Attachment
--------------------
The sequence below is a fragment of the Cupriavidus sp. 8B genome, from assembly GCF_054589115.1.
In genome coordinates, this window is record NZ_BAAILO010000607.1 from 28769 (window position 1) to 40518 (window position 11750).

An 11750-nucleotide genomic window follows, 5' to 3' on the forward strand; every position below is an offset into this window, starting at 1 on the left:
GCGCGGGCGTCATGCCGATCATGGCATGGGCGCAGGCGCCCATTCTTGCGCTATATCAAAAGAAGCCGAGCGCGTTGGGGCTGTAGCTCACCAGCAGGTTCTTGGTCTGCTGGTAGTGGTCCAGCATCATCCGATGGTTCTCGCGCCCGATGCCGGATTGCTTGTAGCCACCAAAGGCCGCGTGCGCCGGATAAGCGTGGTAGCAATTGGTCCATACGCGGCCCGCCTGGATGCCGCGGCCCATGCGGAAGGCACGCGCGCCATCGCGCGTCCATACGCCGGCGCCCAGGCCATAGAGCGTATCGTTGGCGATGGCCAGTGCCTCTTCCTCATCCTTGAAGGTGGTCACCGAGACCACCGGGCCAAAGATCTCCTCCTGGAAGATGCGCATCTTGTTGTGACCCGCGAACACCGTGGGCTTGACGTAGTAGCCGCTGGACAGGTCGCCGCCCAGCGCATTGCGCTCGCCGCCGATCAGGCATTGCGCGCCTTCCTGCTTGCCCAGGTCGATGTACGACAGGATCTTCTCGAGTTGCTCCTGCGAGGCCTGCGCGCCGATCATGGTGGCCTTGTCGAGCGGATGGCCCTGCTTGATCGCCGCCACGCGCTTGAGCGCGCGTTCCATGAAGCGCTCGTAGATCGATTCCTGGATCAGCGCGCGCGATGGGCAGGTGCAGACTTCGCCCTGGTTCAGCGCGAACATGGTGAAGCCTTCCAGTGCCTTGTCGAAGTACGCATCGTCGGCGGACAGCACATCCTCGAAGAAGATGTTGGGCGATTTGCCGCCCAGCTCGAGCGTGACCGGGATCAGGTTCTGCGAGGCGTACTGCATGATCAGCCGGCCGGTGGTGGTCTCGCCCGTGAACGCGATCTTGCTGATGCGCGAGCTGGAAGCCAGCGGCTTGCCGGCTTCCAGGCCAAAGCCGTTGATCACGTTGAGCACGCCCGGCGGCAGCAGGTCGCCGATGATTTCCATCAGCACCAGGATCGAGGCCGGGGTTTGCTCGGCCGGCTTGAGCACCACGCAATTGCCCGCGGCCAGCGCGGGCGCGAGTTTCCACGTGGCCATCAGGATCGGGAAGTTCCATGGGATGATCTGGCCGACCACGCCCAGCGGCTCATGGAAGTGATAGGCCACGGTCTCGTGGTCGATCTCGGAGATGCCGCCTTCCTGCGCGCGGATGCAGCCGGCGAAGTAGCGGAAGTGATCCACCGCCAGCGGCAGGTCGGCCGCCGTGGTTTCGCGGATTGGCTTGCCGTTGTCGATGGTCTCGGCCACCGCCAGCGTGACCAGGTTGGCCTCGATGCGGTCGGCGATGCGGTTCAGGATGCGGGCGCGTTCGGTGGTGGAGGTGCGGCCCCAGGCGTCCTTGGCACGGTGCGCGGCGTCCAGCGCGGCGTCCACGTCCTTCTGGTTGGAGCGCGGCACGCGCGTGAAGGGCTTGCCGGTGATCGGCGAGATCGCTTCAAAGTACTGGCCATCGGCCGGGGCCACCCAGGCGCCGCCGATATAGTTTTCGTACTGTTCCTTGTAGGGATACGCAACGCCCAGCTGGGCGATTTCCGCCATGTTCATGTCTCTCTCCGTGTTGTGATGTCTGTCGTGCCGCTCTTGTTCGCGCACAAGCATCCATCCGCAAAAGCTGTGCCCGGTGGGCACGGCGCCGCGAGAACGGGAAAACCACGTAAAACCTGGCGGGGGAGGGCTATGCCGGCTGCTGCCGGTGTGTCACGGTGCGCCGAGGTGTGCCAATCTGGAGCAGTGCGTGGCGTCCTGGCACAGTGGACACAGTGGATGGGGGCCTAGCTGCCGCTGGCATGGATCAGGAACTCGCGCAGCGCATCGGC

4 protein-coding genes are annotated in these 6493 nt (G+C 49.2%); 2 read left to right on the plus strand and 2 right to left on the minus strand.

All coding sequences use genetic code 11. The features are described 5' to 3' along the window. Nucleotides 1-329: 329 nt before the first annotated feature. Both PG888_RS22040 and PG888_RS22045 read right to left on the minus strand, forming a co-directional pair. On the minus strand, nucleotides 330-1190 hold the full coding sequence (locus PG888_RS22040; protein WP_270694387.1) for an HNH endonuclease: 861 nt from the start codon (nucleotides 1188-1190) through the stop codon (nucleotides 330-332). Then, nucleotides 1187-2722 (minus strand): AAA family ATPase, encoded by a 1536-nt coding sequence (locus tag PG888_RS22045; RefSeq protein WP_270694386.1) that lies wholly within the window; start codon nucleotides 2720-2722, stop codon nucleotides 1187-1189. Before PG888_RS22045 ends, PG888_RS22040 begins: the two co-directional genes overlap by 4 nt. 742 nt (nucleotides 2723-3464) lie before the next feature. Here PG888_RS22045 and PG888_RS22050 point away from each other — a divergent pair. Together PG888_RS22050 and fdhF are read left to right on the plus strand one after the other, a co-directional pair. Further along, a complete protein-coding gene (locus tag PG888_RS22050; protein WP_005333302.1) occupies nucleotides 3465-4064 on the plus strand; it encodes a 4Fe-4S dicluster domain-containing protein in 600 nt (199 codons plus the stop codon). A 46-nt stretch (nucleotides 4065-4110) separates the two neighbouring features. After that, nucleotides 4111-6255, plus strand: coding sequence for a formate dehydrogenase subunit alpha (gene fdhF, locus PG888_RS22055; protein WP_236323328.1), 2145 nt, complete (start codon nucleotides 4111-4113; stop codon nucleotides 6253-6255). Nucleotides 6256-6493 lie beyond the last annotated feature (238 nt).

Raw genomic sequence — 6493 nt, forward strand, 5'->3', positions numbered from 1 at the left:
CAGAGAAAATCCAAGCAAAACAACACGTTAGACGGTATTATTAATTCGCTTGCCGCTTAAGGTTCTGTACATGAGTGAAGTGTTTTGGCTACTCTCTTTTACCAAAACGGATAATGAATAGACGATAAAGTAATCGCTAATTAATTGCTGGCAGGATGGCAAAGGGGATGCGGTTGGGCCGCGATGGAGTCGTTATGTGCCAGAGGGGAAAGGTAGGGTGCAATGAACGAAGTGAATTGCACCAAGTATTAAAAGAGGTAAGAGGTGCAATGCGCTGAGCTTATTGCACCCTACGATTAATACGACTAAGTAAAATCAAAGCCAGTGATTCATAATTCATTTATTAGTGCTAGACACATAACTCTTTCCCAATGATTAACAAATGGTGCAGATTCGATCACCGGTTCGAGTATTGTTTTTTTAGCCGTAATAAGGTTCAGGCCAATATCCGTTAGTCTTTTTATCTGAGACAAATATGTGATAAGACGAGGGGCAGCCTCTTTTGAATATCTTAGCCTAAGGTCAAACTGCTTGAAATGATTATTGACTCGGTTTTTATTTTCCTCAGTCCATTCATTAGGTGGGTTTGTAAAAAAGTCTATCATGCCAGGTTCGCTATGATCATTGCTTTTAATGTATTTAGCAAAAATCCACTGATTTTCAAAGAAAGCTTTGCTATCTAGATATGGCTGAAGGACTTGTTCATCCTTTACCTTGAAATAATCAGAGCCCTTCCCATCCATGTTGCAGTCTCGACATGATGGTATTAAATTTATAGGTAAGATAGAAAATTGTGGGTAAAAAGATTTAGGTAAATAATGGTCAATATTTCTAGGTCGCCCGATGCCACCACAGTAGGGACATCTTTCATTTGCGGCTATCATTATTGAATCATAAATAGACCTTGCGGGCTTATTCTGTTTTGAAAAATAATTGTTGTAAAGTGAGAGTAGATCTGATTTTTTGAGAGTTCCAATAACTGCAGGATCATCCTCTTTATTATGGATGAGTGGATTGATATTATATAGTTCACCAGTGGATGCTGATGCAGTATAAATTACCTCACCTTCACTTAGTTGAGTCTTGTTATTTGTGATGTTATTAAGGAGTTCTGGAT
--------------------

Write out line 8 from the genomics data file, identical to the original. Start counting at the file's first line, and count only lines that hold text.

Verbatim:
CAGAGAAAATCCAAGCAAAACAACACGTTAGACGGTATTATTAATTCGCTTGCCGCTTAAGGTTCTGTACATGAGTGAAGTGTTTTGGCTACTCTCTTTTACCAAAACGGATAATGAATAGACGATAAAGTAATCGCTAATTAATTGCTGGCAGGATGGCAAAGGGGATGCGGTTGGGCCGCGATGGAGTCGTTATGTGCCAGAGGGGAAAGGTAGGGTGCAATGAACGAAGTGAATTGCACCAAGTATTAAAAGAGGTAAGAGGTGCAATGCGCTGAGCTTATTGCACCCTACGATTAATACGACTAAGTAAAATCAAAGCCAGTGATTCATAATTCATTTATTAGTGCTAGACACATAACTCTTTCCCAATGATTAACAAATGGTGCAGATTCGATCACCGGTTCGAGTATTGTTTTTTTAGCCGTAATAAGGTTCAGGCCAATATCCGTTAGTCTTTTTATCTGAGACAAATATGTGATAAGACGAGGGGCAGCCTCTTTTGAATATCTTAGCCTAAGGTCAAACTGCTTGAAATGATTATTGACTCGGTTTTTATTTTCCTCAGTCCATTCATTAGGTGGGTTTGTAAAAAAGTCTATCATGCCAGGTTCGCTATGATCATTGCTTTTAATGTATTTAGCAAAAATCCACTGATTTTCAAAGAAAGCTTTGCTATCTAGATATGGCTGAAGGACTTGTTCATCCTTTACCTTGAAATAATCAGAGCCCTTCCCATCCATGTTGCAGTCTCGACATGATGGTATTAAATTTATAGGTAAGATAGAAAATTGTGGGTAAAAAGATTTAGGTAAATAATGGTCAATATTTCTAGGTCGCCCGATGCCACCACAGTAGGGACATCTTTCATTTGCGGCTATCATTATTGAATCATAAATAGACCTTGCGGGCTTATTCTGTTTTGAAAAATAATTGTTGTAAAGTGAGAGTAGATCTGATTTTTTGAGAGTTCCAATAACTGCAGGATCATCCTCTTTATTATGGATGAGTGGATTGATATTATATAGTTCACCAGTGGATGCTGATGCAGTATAAATTACCTCACCTTCACTTAGTTGAGTCTTGTTATTTGTGATGTTATTAAGGAGTTCTGGAT